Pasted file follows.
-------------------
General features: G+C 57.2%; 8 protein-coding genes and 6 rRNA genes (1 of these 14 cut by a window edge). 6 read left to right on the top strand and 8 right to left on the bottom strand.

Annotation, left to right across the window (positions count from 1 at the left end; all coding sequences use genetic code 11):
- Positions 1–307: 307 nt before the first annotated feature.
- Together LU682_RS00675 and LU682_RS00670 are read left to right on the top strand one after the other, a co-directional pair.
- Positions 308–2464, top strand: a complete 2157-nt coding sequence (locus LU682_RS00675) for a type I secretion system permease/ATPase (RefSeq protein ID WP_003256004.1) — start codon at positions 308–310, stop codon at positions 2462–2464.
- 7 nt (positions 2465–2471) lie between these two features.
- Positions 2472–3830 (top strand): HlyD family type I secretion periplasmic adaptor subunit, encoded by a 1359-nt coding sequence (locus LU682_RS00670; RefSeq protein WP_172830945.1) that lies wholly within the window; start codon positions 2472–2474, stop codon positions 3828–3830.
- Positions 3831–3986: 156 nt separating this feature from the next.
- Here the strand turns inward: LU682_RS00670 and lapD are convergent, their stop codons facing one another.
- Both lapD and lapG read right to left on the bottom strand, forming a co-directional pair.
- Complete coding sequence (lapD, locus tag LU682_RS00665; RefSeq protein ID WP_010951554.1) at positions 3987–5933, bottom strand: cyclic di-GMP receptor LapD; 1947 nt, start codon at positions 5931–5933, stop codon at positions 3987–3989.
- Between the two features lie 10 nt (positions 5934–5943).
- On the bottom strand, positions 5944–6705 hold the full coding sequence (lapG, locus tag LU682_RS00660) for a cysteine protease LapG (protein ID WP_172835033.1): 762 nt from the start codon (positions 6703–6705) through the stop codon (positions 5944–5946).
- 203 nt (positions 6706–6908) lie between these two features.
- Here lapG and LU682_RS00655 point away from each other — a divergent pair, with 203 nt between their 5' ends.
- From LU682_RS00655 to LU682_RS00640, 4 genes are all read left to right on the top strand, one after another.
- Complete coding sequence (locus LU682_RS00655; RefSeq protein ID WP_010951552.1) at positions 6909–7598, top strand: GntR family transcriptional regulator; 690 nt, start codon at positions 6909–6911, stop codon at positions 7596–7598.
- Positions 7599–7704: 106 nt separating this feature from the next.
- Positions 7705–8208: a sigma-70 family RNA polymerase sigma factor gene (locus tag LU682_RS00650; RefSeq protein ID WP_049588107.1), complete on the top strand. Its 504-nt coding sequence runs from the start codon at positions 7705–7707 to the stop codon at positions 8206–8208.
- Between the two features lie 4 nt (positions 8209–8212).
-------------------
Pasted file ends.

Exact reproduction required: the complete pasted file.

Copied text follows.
General features: G+C 57.2%; 8 protein-coding genes and 6 rRNA genes (1 of these 14 cut by a window edge). 6 read left to right on the top strand and 8 right to left on the bottom strand.

Annotation, left to right across the window (positions count from 1 at the left end; all coding sequences use genetic code 11):
- Positions 1–307: 307 nt before the first annotated feature.
- Together LU682_RS00675 and LU682_RS00670 are read left to right on the top strand one after the other, a co-directional pair.
- Positions 308–2464, top strand: a complete 2157-nt coding sequence (locus LU682_RS00675) for a type I secretion system permease/ATPase (RefSeq protein ID WP_003256004.1) — start codon at positions 308–310, stop codon at positions 2462–2464.
- 7 nt (positions 2465–2471) lie between these two features.
- Positions 2472–3830 (top strand): HlyD family type I secretion periplasmic adaptor subunit, encoded by a 1359-nt coding sequence (locus LU682_RS00670; RefSeq protein WP_172830945.1) that lies wholly within the window; start codon positions 2472–2474, stop codon positions 3828–3830.
- Positions 3831–3986: 156 nt separating this feature from the next.
- Here the strand turns inward: LU682_RS00670 and lapD are convergent, their stop codons facing one another.
- Both lapD and lapG read right to left on the bottom strand, forming a co-directional pair.
- Complete coding sequence (lapD, locus tag LU682_RS00665; RefSeq protein ID WP_010951554.1) at positions 3987–5933, bottom strand: cyclic di-GMP receptor LapD; 1947 nt, start codon at positions 5931–5933, stop codon at positions 3987–3989.
- Between the two features lie 10 nt (positions 5934–5943).
- On the bottom strand, positions 5944–6705 hold the full coding sequence (lapG, locus tag LU682_RS00660) for a cysteine protease LapG (protein ID WP_172835033.1): 762 nt from the start codon (positions 6703–6705) through the stop codon (positions 5944–5946).
- 203 nt (positions 6706–6908) lie between these two features.
- Here lapG and LU682_RS00655 point away from each other — a divergent pair, with 203 nt between their 5' ends.
- From LU682_RS00655 to LU682_RS00640, 4 genes are all read left to right on the top strand, one after another.
- Complete coding sequence (locus LU682_RS00655; RefSeq protein ID WP_010951552.1) at positions 6909–7598, top strand: GntR family transcriptional regulator; 690 nt, start codon at positions 6909–6911, stop codon at positions 7596–7598.
- Positions 7599–7704: 106 nt separating this feature from the next.
- Positions 7705–8208: a sigma-70 family RNA polymerase sigma factor gene (locus tag LU682_RS00650; RefSeq protein ID WP_049588107.1), complete on the top strand. Its 504-nt coding sequence runs from the start codon at positions 7705–7707 to the stop codon at positions 8206–8208.
- Between the two features lie 4 nt (positions 8209–8212).